DCSIMG

Husband’s desperate wait for paramedics

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A frantic Mansfield man spent 40 minutes fighting to save his wife’s life as paramedics struggled to find their address after she suffered a major heart attack.

Linda Henson (58) of Heanor Walk on the Oak Tree Lane estate, collapsed at home and husband Keith dialled 999 after he found her lying unconscious on the bedroom floor.

But when red-faced paramedics arrived 40 minutes later they explained that they had not been able to find the home because the street signs were not clear.

Keith (59), who is a trained first-aider, performed emergency CPR on his wife until crews arrived - more than half an hour after the required response time.

Paramedics then fought for a further 20 minutes to make Linda stable before she was rushed to hospital for emergency treatment in the intensive care unit.

Two months earlier it had taken a crew from East Midlands Ambulance Service (EMAS) more than 30 minutes to arrive at their home after Keith also suffered a suspected heart-attack, the couple said.

“Linda always goes to bed at around 9.30pm and she had just gone upstairs when I heard this noise, which sounded a bit like someone dropping a cup on the floor,” Keith told Chad.

“Then there was a really loud bang and I rushed upstairs and found Linda lying unconscious on the floor in the bedroom.

“I had to leave her while I went downstairs and dialled for an ambulance and unlocked the door but it took them around 40 minutes to arrive and when they did they said they hadn’t been able to find the house.”

Linda’s condition was so severe that she lost all vital signs when she suffered the heart attack on 23rd May, and spent a total of 11 days in hospital - first at Kings Mill and later at Nottingham City Hospital, where she was transferred for specialist care.

While in hospital Linda suffered three further heart attacks and is now waiting for a defibrillator to be fitted to control her heart rhythms.

Former Stags steward Keith, who learnt first aid while working for the club, added: “For me the problem was caused by poor signage.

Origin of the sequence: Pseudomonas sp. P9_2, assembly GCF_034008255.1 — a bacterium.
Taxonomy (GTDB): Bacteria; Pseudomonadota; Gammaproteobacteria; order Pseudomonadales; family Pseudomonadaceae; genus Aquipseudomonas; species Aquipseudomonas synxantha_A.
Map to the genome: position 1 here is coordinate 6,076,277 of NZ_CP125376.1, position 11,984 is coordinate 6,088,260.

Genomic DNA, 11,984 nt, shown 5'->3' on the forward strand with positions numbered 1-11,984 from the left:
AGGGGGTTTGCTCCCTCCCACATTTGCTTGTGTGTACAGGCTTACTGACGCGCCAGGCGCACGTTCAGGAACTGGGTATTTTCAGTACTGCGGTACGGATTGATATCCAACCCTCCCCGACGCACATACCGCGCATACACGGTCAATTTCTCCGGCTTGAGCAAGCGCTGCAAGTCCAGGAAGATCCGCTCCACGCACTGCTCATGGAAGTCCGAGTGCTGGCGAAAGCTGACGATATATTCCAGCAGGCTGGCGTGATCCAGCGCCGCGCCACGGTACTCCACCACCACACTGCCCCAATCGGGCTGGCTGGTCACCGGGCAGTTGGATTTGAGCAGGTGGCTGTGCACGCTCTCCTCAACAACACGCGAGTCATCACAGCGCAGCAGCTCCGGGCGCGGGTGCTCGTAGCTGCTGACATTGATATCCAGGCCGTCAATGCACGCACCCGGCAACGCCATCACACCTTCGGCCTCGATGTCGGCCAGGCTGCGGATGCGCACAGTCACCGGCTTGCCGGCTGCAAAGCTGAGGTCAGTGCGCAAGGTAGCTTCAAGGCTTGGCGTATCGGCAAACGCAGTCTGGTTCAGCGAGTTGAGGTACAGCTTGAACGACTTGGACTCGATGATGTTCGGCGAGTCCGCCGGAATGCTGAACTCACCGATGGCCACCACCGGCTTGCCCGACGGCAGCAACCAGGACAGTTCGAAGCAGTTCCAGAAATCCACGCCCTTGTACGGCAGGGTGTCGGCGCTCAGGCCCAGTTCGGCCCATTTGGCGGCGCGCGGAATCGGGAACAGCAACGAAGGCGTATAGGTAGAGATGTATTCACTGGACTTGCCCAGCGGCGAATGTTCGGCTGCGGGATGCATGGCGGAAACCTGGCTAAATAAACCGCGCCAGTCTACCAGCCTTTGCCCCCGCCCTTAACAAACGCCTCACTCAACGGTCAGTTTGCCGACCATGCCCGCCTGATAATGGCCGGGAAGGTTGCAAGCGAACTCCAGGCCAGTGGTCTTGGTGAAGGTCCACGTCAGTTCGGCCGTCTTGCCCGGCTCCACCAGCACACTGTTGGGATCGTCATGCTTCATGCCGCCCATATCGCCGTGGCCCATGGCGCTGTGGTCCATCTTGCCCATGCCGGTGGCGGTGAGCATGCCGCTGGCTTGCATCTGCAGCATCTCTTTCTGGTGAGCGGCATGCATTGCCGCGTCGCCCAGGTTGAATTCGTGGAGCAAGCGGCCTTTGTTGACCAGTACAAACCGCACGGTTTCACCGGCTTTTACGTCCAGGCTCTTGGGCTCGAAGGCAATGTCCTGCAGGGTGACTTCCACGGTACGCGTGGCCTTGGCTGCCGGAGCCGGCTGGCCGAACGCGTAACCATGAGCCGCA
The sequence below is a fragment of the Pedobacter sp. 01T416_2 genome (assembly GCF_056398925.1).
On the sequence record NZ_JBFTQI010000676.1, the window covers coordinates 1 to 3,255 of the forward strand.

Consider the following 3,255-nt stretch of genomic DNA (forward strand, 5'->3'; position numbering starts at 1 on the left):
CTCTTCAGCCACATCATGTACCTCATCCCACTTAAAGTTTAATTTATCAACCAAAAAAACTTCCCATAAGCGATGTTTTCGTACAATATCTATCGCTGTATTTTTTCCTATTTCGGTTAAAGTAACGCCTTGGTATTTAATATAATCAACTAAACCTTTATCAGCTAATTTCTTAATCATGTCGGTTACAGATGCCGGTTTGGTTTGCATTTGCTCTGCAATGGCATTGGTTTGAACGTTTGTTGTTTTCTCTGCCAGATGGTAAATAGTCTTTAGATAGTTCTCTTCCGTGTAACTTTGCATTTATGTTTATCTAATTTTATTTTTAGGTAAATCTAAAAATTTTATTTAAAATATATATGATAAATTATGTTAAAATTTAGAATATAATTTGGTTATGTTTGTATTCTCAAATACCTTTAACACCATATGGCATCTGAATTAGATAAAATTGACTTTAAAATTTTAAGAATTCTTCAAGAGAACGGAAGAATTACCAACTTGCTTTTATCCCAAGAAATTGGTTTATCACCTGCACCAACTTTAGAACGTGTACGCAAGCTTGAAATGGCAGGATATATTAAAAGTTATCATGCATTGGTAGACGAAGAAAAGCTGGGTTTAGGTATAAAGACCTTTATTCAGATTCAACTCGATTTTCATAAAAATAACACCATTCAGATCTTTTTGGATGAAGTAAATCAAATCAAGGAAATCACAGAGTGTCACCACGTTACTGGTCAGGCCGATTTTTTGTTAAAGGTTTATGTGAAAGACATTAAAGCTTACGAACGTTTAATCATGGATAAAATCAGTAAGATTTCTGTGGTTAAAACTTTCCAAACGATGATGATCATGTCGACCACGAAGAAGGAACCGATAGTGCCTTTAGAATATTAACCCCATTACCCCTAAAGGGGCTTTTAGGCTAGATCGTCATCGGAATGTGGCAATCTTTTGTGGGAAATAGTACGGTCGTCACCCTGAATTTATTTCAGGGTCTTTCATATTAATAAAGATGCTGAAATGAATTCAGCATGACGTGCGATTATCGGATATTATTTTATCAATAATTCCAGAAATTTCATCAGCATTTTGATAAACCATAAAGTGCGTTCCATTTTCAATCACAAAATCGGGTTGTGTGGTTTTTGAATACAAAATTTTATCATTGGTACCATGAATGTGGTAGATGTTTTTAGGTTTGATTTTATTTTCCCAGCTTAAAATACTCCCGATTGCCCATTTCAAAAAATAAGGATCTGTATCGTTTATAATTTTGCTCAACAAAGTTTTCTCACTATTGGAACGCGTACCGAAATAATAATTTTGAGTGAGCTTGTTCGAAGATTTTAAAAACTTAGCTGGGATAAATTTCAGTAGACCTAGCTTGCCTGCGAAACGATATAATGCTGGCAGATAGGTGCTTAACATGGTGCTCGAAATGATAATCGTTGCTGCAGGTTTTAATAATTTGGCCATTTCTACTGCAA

“There’s no signage from the main road and the actual sign for Heanor Walk is usually obscured by parked cars and there are trees in the way as well.“

Heanor Walk is accessed via Edale Road and Glossop Avenue, and Keith is now calling on Mansfield District Council to install improved signage so his street can be found more easily in case of future emergencies.”

A spokesman for the district authority said that residents with concerns over road signage should contact the authority which will then arrange an inspection of the site.

According to Government targets, 75 per cent of ambulances should arrive at the scene of life-threatening incidents within eight minutes.

EMAS has now updated its records to ensure paramedics can find the Hensons’ home in case of future emergencies.

A spokesman said: “It’s clearly important for our frontline crews to be able to locate addresses as quickly as possible and we’re now in the process of adding instructions onto our system so crews will in future be able to find Heanor Walk without delay.

“We’d like to remind all residents that it’s also important for crews to be able to find the property where help is needed so it would be good if all Chad readers could check their house number or name is clearly visible from the road.”

PICTURED: Keith and Linda Henson recovering from their ordeal and Glossop Avenue from the junction of Edale Road - the sign for Heanor Walk is obscured behind the parked car and the tree.

 

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